Mink hunting

Mink are long-bodied and carnivorous river-dwelling animals, similar to otters and ferrets. Those found in the UK are not the European mink but the non-native North American mink. These were introduced to Britain in the 1920s by fur farmers, before either escaping or being released into the wild to form colonies.

Otter hunts began to target mink after their initial quarry – otters – suffered significant population declines and it became illegal to hunt them in 1978. Mink hunting is banned in England and Wales by the Hunting Act 2004 as it bans the hunting of wild mammals with dogs (regardless if they are native or not), but we believe it continues.


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What is mink hunting?

During a mink hunt, the hounds are followed on foot as they walk or swim along riverbanks in search of mink. Unlike otters, mink have small territories estimated to be less than a mile of river bank and, as such, will not run long distances to escape from hounds.

Once scented, the mink is chased before being caught or escaping underground or up a tree. If caught, the mink is pulled apart by the pack. Mink below ground will be dug out and either killed by a terrier or released so that it can be hunted again by the hounds. The hunt will continue to chase the mink from one refuge to another which can last up to two hours.

Contrary to most other types of organised hunting that take place in winter, the mink hunting season usually runs from April to early October and takes place along the rivers and streams where the mink live.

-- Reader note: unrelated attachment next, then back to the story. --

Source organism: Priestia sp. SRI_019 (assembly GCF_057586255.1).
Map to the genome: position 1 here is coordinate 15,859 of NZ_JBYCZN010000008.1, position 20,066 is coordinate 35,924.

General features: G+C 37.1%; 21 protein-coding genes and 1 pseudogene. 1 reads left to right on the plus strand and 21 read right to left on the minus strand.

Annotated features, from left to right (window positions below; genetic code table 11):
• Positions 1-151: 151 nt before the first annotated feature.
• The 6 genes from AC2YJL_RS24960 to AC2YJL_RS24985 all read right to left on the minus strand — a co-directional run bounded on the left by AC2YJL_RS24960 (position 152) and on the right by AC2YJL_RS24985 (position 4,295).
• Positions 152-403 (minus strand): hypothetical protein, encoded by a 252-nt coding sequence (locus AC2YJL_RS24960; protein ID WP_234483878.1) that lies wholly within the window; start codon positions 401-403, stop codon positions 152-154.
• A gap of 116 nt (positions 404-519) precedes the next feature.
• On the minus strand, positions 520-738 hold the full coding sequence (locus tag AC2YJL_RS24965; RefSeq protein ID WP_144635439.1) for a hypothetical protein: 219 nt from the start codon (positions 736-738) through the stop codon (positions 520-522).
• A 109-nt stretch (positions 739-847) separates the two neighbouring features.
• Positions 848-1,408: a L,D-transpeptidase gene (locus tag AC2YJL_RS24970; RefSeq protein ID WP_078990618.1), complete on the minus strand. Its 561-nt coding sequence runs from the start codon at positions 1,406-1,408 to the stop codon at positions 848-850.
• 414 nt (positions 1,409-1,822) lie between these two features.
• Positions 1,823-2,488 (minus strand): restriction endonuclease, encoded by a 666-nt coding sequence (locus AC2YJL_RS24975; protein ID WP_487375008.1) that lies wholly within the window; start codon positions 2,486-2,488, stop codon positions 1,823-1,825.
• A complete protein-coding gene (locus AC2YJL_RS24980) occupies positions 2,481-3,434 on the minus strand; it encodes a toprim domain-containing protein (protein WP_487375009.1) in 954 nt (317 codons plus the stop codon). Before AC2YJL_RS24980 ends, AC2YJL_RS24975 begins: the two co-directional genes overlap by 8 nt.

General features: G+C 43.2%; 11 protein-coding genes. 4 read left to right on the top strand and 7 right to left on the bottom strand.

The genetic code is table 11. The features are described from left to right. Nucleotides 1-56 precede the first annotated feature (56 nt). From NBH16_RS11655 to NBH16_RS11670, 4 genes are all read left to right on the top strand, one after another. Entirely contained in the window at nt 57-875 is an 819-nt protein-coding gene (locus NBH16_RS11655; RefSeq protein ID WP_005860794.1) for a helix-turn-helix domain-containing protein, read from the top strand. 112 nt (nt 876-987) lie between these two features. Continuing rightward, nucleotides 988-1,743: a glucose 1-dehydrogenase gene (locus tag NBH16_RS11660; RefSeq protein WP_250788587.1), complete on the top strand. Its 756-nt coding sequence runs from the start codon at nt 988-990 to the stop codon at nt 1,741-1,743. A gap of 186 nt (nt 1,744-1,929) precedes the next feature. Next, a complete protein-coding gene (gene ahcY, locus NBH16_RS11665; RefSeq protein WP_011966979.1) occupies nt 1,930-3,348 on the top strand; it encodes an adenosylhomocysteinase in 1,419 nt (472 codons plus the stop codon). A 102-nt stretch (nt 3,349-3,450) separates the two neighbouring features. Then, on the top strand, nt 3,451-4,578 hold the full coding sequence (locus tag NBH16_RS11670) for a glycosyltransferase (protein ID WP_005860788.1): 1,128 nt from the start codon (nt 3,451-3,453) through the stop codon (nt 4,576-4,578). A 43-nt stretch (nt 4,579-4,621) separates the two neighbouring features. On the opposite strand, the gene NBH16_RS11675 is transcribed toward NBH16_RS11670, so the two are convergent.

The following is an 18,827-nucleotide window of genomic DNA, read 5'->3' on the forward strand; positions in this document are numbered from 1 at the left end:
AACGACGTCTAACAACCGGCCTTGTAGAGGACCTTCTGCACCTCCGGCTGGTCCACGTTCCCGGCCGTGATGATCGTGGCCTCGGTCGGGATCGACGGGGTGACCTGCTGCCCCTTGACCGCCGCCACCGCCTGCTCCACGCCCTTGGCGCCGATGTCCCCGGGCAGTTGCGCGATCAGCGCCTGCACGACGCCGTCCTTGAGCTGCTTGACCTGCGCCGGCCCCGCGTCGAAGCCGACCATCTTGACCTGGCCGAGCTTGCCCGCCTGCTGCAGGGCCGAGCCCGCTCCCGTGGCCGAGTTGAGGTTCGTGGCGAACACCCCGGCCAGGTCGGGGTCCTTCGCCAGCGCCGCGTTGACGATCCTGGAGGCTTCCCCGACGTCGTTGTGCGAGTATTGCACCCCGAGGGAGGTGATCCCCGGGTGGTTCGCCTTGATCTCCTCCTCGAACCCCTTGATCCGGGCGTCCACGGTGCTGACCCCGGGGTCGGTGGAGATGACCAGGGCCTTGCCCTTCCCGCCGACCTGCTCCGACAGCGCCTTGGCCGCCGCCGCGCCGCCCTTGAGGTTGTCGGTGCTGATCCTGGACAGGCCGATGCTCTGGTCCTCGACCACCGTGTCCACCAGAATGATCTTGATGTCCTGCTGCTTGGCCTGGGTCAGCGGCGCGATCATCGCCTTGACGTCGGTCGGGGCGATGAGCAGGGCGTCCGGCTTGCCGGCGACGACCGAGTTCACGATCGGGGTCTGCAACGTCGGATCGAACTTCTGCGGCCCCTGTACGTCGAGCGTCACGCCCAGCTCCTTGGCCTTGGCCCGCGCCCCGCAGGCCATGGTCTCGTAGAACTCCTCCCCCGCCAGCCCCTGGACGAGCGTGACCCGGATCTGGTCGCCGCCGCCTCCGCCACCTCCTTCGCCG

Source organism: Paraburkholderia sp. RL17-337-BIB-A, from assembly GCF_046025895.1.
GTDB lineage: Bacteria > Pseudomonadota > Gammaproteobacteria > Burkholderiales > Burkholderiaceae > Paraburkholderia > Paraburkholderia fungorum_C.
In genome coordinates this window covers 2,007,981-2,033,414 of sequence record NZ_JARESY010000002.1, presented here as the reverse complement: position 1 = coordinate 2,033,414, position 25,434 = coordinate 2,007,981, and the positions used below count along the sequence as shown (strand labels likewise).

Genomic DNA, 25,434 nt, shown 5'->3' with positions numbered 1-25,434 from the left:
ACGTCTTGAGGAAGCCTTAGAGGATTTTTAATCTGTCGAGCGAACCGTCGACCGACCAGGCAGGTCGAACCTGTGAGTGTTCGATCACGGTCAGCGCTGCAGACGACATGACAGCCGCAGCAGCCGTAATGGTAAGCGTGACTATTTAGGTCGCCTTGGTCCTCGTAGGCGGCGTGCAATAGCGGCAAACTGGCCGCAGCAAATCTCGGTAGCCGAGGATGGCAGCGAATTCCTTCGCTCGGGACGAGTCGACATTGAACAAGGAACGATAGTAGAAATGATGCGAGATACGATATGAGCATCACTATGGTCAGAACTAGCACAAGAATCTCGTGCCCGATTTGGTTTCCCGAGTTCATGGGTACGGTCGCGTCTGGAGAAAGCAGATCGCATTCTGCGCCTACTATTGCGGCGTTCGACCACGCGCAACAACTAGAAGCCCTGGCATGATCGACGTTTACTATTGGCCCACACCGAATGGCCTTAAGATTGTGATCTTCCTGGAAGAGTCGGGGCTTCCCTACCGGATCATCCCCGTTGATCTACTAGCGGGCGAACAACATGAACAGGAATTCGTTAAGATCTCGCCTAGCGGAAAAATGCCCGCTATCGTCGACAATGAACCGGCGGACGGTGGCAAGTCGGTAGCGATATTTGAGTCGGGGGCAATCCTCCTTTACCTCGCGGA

There are approximately 17 registered mink hunts in England as well as many unregistered packs, which each keep between 12 and 16 hounds. Hounds used for mink hunting may be otterhounds or retired foxhounds amongst other types.

A mink on the grass looking at the camera


Mink trapping

The government regards North American mink as an invasive species and therefore the trapping and shooting of mink as a form of pest control is permitted by law.

The League believes that the hunting of mink with dogs cannot be justified as a form of pest control. If a species needs controlling then the hunting with dogs should never be used, as we believe this is an inhumane method of wildlife management.


How can I help stop mink hunting?

Join the League in our endeavours to protect mink. By joining our supporter groups, writing to your MP, or sharing this on your social media to express your concerns, together we can lead the way to a future without animals being persecuted in the name of ‘sport’.


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